Rich nations ‘overstating international climate finance by up to $88bn’

Nearly 60% of low-income countries are now in debt.

While affluent nations claim to have mobilised nearly $116bn in climate finance in 2022, Oxfam believes the true financial effort amounts to only between $28bn and $35bn, with only $15bn earmarked for adaptation.

In 2009, developed countries pledged to deliver $100bn of climate finance every year to nations on the frontlines of the climate crisis. This pledge was formally ratified in 2015.

Oxfam’s findings indicate that although rich countries reported delivering $92bn as public finance in 2022, approximately 70% of this sum was in the form of loans. Many of these loans were extended at profitable market rates, contributing to the growing debt burdens of recipient nations in the Global South.

Oxfam International’s climate change policy lead Nafkote Dabi said: “Rich countries have been short-changing Global South countries for years by doing climate finance on the cheap.

“Claims that they are now on track with their financial promises are overstated, as this real financial effort is much lower than the reported figure seems to suggest.”

Debt trap

Earlier this year, a coalition of leading industry voices wrote a letter International Monetary Fund (IMF) and World Bank to change their financial systems for mitigating the climate crisis while reducing global debt, as research revealed that developing countries will be unable to meet their net-zero targets due to piling debt.

While leaders expressed significant concern and worry at the following spring meetings of the IMF and World Bank, there was a lack of substantial action.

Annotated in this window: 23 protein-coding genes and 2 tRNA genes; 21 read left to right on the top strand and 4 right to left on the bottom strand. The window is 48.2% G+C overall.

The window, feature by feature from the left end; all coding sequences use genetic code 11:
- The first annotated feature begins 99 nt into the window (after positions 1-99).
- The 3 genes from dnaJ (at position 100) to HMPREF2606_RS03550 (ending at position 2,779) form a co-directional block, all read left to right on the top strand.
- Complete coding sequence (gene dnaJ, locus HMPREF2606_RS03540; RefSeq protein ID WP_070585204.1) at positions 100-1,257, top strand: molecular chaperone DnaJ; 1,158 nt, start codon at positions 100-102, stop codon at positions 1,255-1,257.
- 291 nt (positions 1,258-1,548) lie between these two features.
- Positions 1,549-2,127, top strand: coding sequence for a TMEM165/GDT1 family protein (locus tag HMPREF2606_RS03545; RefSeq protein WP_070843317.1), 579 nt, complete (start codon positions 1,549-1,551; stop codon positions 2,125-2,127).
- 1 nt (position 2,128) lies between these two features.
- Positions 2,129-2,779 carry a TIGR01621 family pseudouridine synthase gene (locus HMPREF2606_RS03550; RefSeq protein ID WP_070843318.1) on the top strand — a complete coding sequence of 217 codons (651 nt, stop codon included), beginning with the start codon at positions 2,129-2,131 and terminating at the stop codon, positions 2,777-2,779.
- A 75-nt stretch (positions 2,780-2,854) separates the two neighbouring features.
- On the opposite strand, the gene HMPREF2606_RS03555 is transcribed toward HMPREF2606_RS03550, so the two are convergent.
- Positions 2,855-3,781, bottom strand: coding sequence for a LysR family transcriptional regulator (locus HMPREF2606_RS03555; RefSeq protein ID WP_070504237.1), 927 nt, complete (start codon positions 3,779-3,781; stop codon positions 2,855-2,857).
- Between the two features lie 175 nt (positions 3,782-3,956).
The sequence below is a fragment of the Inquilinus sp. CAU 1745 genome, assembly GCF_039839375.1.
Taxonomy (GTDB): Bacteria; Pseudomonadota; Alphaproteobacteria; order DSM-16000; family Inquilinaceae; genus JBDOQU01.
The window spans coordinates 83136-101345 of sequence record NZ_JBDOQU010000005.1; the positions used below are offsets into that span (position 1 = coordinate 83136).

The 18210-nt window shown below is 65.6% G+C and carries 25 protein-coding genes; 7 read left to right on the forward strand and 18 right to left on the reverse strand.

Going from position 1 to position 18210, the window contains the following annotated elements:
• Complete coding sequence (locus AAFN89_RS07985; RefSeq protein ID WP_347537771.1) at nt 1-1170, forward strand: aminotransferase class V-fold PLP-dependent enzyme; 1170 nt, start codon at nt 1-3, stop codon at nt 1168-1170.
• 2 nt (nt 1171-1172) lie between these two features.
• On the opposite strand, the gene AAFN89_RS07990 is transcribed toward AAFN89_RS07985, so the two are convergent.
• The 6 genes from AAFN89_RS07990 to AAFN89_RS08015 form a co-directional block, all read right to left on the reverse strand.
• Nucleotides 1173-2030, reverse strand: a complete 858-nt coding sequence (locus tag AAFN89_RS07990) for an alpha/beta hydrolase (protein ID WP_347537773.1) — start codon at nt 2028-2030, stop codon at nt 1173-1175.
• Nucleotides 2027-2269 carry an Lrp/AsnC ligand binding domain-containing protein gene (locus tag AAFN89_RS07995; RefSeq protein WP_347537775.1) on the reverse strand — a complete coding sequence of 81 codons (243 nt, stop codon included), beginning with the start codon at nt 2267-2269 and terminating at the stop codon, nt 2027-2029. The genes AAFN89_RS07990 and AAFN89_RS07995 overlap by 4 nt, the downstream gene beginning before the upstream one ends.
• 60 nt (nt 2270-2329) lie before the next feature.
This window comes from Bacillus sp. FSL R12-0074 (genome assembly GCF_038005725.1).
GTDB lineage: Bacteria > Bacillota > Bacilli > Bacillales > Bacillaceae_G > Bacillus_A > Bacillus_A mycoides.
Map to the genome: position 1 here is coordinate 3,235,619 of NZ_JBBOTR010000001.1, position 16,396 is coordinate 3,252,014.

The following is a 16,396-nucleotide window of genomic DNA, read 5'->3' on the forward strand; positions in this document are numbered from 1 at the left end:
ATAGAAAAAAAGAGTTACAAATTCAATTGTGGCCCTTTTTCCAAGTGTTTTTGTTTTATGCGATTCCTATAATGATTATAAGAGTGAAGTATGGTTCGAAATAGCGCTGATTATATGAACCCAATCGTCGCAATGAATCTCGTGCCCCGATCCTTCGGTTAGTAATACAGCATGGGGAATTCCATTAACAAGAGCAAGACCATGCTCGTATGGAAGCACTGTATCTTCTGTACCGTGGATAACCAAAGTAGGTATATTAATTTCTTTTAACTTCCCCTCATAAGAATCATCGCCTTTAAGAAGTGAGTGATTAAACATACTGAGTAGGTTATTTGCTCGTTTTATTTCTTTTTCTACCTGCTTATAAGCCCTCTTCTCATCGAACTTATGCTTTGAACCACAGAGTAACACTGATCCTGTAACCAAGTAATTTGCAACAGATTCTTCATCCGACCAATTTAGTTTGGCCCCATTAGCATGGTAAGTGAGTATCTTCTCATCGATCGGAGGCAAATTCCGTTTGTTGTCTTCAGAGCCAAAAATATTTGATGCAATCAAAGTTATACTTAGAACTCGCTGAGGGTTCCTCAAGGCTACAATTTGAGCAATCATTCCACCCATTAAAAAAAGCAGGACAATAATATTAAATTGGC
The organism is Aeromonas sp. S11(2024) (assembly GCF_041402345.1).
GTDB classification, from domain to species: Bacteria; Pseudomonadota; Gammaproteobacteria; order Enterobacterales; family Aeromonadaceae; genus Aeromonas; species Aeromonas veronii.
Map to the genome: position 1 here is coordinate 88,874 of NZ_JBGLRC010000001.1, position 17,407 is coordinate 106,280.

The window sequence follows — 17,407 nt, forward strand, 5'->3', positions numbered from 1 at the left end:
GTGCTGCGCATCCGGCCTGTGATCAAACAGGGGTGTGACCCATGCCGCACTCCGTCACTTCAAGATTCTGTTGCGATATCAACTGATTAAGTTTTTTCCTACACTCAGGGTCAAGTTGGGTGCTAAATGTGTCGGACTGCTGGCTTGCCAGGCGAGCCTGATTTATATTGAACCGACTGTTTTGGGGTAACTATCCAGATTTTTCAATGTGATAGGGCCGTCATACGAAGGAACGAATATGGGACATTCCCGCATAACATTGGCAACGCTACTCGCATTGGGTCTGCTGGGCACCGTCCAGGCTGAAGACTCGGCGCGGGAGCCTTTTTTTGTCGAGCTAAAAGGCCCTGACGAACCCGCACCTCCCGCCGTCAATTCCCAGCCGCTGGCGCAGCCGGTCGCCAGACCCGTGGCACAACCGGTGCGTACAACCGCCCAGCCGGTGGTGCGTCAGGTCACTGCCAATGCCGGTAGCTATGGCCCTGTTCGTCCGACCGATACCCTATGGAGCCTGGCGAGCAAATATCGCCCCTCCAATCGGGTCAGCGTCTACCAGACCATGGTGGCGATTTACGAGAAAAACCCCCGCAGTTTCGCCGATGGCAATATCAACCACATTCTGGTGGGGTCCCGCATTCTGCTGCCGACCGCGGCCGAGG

Nearly 60% of low-income countries are now in debt and they collectively spend six times more repaying their debt than what the World Bank lends in a year.

Dabi added: “Low- and middle-income countries should instead get most of the money in grants, which also need to be better targeted toward authentic climate-related initiatives that will help them adapt to climate harm and move away from fossil fuels.

“At the moment they’re being penalised twice. First, by the climate harm they did little to cause, and then by having to pay interest on the loans they’re being given to deal with it.”


The next UN climate COP, COP29, takes place in Azerbaijan this winter. Earlier this year, COP29 President-Designate Mukhtar Babayev announced that the Presidency will collaborate with various stakeholders, including parties, multilateral financial institutions, the private sector, financial services industry and philanthropic organisations, with an aim to mobilise climate finance more effectively and expedite investment towards climate resilience.

In order to achieve the UN’s sustainable development goals (SDGs), the world needs to mobilise $5.4trn a year by 2030, according to the UN. However, there is currently a $3trn shortfall under present policies.

Related article: UK accused of ‘moving goalposts’ to meet £11.6bn climate finance pledge

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